When George S. Kaufman and Edna Ferber's thinly veiled parody of the acting Barrymores, "The Royal Family," opened in Los Angeles, Fredric March took on the role Otto Kruger had played on Broadway. Paramount studio bosses were so impressed by March's performance that they cast him in the
lead in their film version of the play, THE ROYAL FAMILY OF BROADWAY (the name was changed to prevent confusion), and he responded by gaining an Oscar nomination and a huge following. Adapters Herman Mankiewicz and Gertrude Purcell wisely jettisoned some extraneous subplots and hammered out a
tight script that George Cukor snappily directed, with assistance from Cyril Gardner.
Henrietta Crosman, matriarch of the famous acting Cavendishes, lives in a fabulous apartment and talks of her ancient theatrical triumphs. When son March arrives, he is not welcomed: by leaving the stage for the movies, he has incurred the wrath of the purists in the family. With March in the
movies, daughter Ina Claire semi-retired, and a second daughter (Brian) unwilling to carry on the family tradition, Crosman accepts an offer to go on tour with a repertory company. The tour proves too much for her and she suffers a heart attack while performing. Her children must now decide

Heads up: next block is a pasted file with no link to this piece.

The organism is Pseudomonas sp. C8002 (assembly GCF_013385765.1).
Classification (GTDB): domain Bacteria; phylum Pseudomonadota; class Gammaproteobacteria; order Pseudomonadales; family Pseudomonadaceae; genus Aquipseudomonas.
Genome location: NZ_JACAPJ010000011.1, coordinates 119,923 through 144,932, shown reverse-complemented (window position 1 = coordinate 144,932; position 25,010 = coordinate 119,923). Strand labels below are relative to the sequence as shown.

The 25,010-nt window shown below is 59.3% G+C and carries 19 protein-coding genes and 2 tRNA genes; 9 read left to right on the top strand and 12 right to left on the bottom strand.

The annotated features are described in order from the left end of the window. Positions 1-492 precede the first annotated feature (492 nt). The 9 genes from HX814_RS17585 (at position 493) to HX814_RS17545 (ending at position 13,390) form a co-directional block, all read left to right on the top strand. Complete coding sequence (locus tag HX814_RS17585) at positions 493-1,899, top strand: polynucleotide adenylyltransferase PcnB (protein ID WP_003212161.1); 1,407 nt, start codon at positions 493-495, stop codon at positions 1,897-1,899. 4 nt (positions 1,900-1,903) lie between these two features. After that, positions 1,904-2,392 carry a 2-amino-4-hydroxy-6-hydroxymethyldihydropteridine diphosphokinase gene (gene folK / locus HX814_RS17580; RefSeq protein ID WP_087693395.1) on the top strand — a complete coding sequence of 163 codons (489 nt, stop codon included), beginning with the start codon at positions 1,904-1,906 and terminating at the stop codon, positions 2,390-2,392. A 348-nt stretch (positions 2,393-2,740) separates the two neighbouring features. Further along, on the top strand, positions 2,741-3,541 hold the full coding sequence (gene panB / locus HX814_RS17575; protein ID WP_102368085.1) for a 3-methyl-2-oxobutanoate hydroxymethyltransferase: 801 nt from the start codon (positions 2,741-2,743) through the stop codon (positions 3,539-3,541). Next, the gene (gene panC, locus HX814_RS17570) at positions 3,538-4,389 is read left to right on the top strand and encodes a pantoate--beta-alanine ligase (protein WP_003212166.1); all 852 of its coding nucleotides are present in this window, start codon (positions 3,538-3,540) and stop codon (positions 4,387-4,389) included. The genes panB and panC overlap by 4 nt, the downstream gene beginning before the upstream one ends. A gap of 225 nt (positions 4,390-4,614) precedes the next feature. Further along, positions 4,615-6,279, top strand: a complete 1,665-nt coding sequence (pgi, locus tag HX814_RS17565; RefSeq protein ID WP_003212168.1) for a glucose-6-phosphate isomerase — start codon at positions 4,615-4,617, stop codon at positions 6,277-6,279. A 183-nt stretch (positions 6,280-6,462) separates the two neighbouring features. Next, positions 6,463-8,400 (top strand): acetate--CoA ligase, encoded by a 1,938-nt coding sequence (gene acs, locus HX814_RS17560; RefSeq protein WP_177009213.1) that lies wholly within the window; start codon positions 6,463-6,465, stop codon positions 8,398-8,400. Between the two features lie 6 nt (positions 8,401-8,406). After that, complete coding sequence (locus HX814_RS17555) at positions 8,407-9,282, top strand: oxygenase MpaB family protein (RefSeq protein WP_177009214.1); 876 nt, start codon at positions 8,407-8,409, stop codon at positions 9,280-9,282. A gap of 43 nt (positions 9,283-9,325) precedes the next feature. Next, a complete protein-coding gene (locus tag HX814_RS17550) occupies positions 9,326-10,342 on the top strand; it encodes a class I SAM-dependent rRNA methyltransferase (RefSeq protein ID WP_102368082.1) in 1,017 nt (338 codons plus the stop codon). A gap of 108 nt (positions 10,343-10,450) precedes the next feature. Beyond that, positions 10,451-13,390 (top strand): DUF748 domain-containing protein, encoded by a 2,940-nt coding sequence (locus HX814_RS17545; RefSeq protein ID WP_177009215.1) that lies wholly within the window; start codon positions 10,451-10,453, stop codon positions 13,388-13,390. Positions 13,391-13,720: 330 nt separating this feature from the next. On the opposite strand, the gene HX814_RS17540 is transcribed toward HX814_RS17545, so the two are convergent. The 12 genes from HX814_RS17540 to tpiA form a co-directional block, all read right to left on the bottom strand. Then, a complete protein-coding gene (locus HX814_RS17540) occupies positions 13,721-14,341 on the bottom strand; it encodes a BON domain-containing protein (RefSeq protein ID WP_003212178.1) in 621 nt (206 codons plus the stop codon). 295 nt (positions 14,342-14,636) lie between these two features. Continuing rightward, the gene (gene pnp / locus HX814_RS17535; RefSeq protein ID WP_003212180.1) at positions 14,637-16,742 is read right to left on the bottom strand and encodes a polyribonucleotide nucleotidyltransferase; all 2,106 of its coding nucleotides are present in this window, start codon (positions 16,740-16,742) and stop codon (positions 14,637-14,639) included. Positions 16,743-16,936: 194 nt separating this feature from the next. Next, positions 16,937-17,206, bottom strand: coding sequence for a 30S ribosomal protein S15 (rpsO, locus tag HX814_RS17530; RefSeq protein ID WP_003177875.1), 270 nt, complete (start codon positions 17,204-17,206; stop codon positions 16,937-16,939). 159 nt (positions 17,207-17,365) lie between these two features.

whether to pick up the torch.
Even though March is on screen less than the other leads, his presence is extraordinarily powerful in the film's flashiest role. His impression of John Barrymore is nearly flawless, capturing every gesture, every raised eyebrow, every sneer perfectly. Although the film's humor is tempered by the
drama of Crosman's demise, the screenwriters crafted her death so skillfully that even this heart-tugging scene has funny moments. A must-see for anyone who loves the theater, THE ROYAL FAMILY OF BROADWAY was edited by Edward Dmytryk, later the director of such films as THE JUGGLER, RAINTREE
COUNTY, and WALK ON THE WILD SIDE.
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- Rating: NR
- Review: When George S. Kaufman and Edna Ferber's thinly veiled parody of the acting Barrymores, "The Royal Family," opened in Los Angeles, Fredric March took on the role Otto Kruger had played on Broadway. Paramount studio bosses were so impressed by March's perfo… (more)